CHASKA, Minnesota (Reuters) - A more team-oriented U.S. Ryder Cup squad took care of business on Sunday, completing a 17-11 thumping of Europe to snap a losing streak and validate changes in their approach to golf’s top team competition.
More input from players, more continuity among the team leaders and an additional late captain’s pick were among changes made to the U.S. system.
“We haven’t had a good run lately and I‘m thrilled for them that they got the win,” said U.S. captain Davis Love III. “Proud of the way they competed all week. I‘m proud of their attitude. But mostly proud of the way they came together as a family.”
Ryan Moore, added as the 12th player the day before the team was to arrive in Minnesota following his gritty runner-up showing at the Tour Championship, was the man who ended the long U.S. wait for Ryder Cup redemption.
Moore clinched the rousing win over Europe on Sunday by beating Lee Westwood 1-up for his second point of the competition.
Team mates, families and friends poured out onto the green to celebrate.
Emotional U.S. assistant captain Bubba Watson wept on the shoulder of captain Davis Love III as the two hugged on the 18th green.
“Our guys handled the pressure. Europe came in and played unbelievable golf. The great thing is we didn’t battle between all of us, we all pulled together,” said Love.
The Americans had last won the biennial match play event in 2008 as Europe ran off three Cup victories in a row, extending their domination to eight of the previous 10 meetings.
“At the end of the day, the American guys played better than we did,” said European captain Darren Clarke. “They holed the putts when they had to, and we lipped out. But that’s happened the other way around for quite some time.”
Brandt Snedeker, who registered a 3-0 record, set Moore up for the winning point by claiming a 3 and 1 victory over English rookie Andy Sullivan.
On a brilliantly sunny day, the U.S. side capitalized on their greater depth to close out victory as they faced four of Europe’s six rookies in the late matches, winning all of them.
The U.S. victory charge came after some titanic early matches in which Europe, who front-loaded their best players at the top of the order, closed the gap to one point after entering the deciding 12 singles matches trailing by three.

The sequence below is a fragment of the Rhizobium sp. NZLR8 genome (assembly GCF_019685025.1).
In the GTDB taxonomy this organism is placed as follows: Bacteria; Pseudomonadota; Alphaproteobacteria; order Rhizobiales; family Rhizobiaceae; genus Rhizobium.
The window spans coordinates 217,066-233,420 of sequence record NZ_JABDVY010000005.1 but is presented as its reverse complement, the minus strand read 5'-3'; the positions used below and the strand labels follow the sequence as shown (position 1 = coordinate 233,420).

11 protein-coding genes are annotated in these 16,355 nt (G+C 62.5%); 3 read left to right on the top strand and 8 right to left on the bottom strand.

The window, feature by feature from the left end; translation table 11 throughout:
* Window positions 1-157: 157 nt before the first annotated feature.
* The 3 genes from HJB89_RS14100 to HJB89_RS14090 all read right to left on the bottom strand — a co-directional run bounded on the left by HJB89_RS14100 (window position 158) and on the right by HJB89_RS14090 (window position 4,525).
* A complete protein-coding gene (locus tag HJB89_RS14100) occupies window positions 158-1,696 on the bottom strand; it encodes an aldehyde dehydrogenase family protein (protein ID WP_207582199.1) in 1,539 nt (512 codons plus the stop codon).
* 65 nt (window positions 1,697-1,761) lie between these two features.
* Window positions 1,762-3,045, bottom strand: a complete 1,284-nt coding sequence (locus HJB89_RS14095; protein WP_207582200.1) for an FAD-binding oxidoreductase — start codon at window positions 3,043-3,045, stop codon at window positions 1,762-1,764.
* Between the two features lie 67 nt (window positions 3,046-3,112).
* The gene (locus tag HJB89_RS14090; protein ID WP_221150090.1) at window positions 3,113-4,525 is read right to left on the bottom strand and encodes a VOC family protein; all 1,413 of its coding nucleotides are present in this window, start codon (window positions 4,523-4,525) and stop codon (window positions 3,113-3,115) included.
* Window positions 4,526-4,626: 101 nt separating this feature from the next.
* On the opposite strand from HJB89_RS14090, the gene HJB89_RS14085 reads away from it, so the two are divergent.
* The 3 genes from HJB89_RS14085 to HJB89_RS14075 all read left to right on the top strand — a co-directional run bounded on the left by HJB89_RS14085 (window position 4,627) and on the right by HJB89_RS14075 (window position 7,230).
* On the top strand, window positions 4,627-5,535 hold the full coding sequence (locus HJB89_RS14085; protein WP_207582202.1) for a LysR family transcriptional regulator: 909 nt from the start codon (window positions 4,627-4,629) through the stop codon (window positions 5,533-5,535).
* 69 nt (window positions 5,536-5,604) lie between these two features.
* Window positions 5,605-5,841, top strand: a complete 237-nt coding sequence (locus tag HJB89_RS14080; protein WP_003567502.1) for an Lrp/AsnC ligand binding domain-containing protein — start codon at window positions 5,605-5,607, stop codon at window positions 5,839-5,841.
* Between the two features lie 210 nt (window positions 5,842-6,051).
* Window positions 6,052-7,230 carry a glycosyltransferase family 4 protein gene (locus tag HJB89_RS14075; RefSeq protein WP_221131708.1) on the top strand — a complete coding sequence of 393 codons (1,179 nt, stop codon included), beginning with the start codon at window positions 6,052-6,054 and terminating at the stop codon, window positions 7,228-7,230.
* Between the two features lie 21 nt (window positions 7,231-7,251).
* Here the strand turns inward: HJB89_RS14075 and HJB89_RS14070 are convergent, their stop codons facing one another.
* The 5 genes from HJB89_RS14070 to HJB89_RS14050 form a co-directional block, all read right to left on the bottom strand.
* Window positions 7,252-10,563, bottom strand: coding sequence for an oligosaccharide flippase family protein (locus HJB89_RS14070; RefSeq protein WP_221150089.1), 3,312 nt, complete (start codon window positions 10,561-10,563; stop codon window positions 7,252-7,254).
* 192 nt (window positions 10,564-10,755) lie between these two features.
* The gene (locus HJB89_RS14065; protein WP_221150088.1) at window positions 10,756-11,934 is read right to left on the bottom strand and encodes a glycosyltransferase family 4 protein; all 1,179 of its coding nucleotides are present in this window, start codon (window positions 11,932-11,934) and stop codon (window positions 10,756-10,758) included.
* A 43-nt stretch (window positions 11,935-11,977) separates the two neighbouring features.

Sensational shot-making and scoring made for great theater in front of some 50,000 roaring fans.
Patrick Reed and Northern Irishman Rory McIlroy, the hottest players and most demonstrative competitors on their respective teams, staged an outrageous contest of can-you-top-this in their opening nine.
Reed’s 1-up win gave him a U.S.-leading 3.5 points from his five matches.
Later in the day, Cup veterans Phil Mickelson and Sergio Garcia waged an epic battle, with 19 birdies between them.
After a rousing finish in which the Spaniard closed with four birdies in a row and Mickelson birdied four of the last five holes, they appropriately ended up all square.
Henrik Stenson and rookies Thomas Pieters and Rafa Cabrera-Bello closed the gap for Europe, narrowing the U.S. lead to 10 1/2 to 9 1/2, but the Americans held a big edge in the later matches.
Sweden’s Stenson beat Jordan Spieth, Pieters of Belgium topped JB Holmes and Spain’s Cabrera-Bello defeated PGA Championship winner Jimmy Walker -- all by 3 and 2.
The 24-year-old Pieters set a European rookie record by registering four points and became the first Ryder debutant since 1999 to play in all five sessions.
Reed and McIlroy set the tone for a brilliant day of golf, with the eighth hole producing an outstanding Ryder Cup moment.
McIlroy rolled in a long birdie bomb and roared in delight, playing to the suddenly silenced crowd by putting his hand to his ear and shouting, “I can’t hear you, I can’t hear you,” in extravagant fashion.
Reed then matched McIlroy by pouring in his 20-foot birdie putt to an explosive celebration by the crowd, and wagged his finger at McIlroy and waved his arms to whoop up even louder cheers.
As he walked off the green, Reed was met by a smiling McIlroy, who bumped fists with his rival in a classic Ryder Cup tableau.
Editing by Andrew Both/Mark Lamport-Stokes